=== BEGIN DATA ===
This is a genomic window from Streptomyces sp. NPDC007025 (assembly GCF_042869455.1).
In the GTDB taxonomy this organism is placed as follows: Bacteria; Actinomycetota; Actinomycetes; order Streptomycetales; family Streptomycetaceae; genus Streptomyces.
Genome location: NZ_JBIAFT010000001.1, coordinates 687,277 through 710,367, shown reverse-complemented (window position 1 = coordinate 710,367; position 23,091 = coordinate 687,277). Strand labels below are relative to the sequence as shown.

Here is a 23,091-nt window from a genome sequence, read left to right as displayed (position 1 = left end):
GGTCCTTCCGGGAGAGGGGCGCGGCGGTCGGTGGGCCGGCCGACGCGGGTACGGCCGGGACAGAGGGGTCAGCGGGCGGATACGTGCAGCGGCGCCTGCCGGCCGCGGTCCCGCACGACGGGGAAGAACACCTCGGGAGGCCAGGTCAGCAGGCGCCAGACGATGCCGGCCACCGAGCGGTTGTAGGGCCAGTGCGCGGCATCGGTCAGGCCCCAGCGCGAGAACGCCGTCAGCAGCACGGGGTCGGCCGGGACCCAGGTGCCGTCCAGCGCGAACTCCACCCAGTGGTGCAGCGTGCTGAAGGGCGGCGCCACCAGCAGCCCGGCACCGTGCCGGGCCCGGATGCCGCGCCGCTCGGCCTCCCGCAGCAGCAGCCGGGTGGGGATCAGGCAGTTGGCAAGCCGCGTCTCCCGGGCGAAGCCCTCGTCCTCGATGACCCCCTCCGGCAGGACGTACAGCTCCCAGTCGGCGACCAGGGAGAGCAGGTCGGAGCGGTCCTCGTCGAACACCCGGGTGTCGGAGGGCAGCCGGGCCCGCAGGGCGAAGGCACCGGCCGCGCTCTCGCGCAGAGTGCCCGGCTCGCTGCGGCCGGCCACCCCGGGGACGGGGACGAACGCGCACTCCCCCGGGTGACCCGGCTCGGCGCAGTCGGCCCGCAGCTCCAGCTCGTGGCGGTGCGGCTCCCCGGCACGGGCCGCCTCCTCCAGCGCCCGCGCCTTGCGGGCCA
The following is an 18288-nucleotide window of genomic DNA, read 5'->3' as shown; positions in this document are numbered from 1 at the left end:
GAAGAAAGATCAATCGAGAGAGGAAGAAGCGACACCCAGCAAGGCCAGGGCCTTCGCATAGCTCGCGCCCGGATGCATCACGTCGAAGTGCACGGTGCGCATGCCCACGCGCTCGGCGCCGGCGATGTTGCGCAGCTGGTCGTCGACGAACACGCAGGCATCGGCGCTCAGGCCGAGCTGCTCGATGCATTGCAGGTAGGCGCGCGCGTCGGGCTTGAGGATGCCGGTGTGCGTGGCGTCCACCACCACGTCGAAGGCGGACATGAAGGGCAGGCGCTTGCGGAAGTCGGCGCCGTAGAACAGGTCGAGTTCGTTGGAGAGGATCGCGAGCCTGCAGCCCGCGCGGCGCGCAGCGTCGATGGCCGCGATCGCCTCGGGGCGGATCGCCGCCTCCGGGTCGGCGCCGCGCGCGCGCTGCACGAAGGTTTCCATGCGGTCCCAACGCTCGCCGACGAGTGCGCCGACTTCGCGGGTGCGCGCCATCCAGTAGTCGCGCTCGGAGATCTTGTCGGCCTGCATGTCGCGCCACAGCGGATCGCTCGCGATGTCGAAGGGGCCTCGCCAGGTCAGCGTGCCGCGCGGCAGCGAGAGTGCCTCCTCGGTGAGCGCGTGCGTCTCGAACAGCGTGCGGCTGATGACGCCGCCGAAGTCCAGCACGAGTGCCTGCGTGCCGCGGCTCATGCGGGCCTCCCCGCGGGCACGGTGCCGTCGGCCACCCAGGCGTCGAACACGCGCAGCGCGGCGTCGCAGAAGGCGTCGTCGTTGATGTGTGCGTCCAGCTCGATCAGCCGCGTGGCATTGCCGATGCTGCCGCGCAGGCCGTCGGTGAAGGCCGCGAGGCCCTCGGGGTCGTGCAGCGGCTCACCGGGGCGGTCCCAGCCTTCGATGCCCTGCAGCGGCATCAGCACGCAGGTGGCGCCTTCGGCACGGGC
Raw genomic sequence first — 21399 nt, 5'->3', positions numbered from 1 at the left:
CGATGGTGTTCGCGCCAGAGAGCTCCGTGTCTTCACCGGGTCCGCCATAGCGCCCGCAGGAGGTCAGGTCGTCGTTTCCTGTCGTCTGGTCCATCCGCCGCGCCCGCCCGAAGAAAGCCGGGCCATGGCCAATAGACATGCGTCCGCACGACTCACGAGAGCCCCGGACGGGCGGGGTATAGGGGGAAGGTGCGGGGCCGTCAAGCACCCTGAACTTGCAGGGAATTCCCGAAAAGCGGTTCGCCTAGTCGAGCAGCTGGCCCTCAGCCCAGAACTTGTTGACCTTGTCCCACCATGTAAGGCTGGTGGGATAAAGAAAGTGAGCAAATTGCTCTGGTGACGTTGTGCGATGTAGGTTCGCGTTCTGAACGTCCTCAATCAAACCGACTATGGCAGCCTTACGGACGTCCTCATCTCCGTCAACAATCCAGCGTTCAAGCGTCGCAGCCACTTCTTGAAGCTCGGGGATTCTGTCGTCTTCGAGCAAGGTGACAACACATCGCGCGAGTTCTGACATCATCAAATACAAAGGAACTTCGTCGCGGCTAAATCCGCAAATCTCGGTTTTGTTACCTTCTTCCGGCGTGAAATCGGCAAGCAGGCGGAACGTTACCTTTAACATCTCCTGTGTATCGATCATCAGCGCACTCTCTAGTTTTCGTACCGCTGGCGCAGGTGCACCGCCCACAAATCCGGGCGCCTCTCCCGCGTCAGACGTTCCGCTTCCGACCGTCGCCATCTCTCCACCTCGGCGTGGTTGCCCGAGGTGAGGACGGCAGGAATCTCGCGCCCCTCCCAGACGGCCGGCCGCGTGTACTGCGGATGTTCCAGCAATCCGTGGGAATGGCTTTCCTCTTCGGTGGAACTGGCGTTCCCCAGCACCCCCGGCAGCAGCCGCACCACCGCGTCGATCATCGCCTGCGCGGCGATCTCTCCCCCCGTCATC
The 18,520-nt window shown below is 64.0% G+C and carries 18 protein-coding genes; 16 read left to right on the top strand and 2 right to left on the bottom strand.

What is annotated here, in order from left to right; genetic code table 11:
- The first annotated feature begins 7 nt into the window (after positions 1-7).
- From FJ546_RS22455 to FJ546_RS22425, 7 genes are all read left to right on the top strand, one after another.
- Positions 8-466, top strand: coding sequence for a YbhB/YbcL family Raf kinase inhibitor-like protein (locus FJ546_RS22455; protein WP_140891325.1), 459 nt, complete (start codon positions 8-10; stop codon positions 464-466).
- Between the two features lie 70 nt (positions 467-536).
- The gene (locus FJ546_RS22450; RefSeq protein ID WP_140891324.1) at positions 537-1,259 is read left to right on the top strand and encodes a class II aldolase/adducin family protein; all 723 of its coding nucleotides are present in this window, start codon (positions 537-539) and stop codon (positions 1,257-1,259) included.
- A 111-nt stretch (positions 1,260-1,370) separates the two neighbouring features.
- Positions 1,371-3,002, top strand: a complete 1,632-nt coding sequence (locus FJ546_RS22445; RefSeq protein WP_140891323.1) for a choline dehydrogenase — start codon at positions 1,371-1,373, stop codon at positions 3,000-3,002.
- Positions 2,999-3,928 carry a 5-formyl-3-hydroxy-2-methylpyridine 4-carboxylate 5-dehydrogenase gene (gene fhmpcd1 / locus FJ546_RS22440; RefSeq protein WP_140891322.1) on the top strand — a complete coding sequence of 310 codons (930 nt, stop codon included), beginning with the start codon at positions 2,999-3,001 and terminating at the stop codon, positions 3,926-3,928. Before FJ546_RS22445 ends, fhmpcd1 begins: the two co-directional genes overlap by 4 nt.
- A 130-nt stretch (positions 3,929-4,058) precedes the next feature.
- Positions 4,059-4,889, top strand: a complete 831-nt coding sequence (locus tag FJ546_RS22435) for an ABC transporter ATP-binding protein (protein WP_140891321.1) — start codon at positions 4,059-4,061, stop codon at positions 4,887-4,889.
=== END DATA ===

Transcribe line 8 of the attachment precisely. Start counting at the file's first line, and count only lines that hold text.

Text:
Raw genomic sequence first — 21399 nt, 5'->3', positions numbered from 1 at the left: